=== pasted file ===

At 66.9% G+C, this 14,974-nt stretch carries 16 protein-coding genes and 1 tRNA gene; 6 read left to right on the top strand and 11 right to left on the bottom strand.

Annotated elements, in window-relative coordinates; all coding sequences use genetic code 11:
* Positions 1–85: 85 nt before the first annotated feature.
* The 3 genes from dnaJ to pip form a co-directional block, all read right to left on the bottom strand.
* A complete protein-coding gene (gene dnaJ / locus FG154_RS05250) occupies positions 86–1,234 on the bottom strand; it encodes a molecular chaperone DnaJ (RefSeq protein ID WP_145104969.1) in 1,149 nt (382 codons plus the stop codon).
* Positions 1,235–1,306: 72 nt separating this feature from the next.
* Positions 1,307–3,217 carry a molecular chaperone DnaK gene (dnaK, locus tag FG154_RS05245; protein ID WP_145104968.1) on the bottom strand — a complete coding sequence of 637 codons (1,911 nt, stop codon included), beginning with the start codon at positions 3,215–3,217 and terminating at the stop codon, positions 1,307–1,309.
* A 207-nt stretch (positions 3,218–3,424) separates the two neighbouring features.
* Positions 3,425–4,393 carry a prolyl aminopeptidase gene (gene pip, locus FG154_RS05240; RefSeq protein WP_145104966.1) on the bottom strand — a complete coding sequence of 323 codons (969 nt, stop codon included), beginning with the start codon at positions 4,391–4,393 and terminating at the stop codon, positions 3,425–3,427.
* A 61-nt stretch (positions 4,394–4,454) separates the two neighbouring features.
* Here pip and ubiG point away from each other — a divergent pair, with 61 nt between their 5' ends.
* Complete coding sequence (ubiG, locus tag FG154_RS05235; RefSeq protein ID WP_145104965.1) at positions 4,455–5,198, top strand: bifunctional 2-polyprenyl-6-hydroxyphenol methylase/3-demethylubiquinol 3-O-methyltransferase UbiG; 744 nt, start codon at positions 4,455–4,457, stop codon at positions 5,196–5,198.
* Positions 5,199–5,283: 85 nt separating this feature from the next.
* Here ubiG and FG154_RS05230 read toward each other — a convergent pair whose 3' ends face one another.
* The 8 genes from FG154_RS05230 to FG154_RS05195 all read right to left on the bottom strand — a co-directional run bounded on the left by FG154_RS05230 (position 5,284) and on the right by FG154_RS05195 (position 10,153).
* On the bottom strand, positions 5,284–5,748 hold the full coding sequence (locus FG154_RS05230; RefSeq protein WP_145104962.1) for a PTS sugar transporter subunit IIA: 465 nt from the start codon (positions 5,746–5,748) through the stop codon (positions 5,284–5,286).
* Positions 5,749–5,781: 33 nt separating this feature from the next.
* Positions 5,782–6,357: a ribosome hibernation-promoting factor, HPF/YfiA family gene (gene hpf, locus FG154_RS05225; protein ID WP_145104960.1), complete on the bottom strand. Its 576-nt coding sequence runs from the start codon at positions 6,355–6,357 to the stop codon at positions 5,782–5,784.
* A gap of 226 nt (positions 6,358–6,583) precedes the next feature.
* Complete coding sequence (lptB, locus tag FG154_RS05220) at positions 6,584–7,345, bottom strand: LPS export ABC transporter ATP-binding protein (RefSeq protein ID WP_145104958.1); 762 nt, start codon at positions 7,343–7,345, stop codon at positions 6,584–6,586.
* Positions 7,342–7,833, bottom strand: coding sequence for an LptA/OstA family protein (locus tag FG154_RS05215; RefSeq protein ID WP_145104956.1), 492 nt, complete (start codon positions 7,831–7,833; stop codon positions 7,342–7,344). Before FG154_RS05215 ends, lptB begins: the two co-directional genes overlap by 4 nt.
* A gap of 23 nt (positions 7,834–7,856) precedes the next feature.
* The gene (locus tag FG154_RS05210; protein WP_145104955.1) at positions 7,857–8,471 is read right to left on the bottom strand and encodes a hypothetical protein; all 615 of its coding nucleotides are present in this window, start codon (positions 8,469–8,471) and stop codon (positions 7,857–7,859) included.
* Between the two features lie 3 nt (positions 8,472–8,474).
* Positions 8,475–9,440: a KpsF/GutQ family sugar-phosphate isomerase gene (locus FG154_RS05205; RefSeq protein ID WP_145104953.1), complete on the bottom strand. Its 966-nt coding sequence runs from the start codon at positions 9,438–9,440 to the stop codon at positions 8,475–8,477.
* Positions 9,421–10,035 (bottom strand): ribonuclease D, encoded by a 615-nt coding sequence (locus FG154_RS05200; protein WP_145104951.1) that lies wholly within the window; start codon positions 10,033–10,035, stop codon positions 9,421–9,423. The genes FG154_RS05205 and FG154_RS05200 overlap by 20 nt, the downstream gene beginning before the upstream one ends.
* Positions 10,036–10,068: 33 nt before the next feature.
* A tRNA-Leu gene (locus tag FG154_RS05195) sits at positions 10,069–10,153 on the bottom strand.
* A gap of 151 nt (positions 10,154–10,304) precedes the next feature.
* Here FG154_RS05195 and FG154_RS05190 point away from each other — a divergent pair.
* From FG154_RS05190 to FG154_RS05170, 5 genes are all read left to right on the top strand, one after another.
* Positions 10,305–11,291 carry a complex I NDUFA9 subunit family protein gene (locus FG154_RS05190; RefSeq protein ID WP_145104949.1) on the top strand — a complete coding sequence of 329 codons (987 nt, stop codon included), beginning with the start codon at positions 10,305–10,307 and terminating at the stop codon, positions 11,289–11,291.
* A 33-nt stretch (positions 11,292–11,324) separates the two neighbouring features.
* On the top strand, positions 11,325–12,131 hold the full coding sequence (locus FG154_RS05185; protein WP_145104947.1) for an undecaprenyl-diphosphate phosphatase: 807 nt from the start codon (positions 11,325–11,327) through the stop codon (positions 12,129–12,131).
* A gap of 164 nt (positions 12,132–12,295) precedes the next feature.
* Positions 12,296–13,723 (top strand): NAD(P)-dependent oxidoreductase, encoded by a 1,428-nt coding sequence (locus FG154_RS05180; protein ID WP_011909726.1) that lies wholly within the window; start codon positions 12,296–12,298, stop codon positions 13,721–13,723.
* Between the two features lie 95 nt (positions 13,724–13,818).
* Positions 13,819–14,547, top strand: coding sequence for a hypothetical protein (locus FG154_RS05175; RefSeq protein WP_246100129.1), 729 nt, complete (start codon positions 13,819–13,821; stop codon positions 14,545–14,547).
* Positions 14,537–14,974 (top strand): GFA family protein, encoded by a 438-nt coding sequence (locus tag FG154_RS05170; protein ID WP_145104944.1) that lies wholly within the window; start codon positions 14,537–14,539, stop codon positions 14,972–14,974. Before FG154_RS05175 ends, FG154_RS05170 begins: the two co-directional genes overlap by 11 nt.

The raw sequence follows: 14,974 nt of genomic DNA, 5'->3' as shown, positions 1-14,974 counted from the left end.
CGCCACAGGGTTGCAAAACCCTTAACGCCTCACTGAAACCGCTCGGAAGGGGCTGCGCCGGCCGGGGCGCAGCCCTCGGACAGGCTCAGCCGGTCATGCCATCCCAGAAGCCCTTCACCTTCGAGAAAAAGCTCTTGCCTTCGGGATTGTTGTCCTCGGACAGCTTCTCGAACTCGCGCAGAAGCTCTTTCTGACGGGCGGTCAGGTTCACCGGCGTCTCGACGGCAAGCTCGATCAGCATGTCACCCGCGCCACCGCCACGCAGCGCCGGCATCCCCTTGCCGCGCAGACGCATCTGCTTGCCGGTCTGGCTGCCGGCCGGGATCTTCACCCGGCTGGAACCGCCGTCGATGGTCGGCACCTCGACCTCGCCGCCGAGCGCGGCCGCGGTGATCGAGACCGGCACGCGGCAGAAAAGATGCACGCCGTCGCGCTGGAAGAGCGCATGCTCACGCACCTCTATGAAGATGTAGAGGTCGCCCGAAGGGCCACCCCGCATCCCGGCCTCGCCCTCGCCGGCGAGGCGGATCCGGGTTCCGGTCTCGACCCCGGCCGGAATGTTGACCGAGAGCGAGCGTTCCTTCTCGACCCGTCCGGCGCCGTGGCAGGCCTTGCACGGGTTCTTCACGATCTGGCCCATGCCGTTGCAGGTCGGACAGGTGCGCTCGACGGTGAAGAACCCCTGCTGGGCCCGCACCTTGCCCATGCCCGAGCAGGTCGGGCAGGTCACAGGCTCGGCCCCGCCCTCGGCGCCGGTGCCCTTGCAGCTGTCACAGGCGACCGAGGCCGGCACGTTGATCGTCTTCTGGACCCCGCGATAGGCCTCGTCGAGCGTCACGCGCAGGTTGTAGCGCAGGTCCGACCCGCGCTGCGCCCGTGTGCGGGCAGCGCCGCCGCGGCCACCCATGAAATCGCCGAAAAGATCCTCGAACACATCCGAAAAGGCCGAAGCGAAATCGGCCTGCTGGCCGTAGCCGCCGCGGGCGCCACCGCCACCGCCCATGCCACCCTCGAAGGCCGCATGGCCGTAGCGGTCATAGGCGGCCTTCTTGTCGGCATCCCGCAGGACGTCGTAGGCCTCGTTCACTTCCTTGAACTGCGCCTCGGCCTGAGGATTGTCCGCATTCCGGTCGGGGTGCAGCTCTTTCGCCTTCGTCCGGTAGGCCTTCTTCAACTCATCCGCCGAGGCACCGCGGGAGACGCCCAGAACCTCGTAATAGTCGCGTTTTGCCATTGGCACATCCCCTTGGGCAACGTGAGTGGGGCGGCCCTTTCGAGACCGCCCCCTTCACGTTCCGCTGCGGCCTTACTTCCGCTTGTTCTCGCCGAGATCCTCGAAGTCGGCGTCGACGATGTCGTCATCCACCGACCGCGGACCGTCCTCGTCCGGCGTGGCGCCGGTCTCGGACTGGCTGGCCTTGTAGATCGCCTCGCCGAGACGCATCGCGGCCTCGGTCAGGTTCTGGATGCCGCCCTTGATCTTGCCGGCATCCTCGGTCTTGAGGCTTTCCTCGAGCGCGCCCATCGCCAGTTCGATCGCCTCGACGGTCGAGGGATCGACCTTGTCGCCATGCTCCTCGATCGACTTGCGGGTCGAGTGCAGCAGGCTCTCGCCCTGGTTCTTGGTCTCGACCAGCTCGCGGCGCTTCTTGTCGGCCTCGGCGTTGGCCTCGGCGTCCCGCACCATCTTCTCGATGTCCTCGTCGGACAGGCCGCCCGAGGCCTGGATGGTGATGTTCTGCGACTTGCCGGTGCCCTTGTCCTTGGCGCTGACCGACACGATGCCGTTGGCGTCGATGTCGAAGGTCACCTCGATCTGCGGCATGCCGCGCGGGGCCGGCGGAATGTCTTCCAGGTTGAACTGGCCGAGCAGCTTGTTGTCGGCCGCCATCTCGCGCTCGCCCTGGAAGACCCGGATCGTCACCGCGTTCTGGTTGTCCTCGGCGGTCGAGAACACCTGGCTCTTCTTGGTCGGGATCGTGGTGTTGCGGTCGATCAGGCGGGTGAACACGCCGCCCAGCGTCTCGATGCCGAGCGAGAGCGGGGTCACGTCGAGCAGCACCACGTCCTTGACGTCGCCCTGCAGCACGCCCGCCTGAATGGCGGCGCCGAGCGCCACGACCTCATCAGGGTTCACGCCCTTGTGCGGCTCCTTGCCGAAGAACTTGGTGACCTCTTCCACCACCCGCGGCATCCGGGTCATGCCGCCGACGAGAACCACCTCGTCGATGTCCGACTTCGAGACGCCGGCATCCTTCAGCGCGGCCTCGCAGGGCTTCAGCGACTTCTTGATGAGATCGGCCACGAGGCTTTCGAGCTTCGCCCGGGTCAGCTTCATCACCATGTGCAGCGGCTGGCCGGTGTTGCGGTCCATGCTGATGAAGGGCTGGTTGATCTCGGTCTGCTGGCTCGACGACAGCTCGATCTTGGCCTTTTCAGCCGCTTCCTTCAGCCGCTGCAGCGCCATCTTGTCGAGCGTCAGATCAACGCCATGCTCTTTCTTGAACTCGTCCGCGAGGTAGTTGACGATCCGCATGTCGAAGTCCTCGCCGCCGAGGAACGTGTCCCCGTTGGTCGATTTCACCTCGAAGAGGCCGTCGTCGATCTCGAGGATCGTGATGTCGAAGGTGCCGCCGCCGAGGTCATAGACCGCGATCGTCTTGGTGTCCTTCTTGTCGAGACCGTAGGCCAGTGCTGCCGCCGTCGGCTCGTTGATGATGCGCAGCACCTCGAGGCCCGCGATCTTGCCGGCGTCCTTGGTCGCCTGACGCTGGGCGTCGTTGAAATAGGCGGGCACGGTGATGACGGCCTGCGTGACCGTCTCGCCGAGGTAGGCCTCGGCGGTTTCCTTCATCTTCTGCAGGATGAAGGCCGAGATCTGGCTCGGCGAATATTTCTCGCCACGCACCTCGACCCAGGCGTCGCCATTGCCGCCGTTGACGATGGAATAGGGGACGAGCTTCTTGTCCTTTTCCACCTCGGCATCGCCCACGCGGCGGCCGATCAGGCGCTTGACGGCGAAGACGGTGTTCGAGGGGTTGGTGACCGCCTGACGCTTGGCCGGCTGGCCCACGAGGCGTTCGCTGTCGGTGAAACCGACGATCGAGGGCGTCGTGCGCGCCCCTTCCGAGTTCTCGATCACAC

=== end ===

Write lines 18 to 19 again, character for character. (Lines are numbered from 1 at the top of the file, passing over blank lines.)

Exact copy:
* Positions 5,782–6,357: a ribosome hibernation-promoting factor, HPF/YfiA family gene (gene hpf, locus FG154_RS05225; protein ID WP_145104960.1), complete on the bottom strand. Its 576-nt coding sequence runs from the start codon at positions 6,355–6,357 to the stop codon at positions 5,782–5,784.
* A gap of 226 nt (positions 6,358–6,583) precedes the next feature.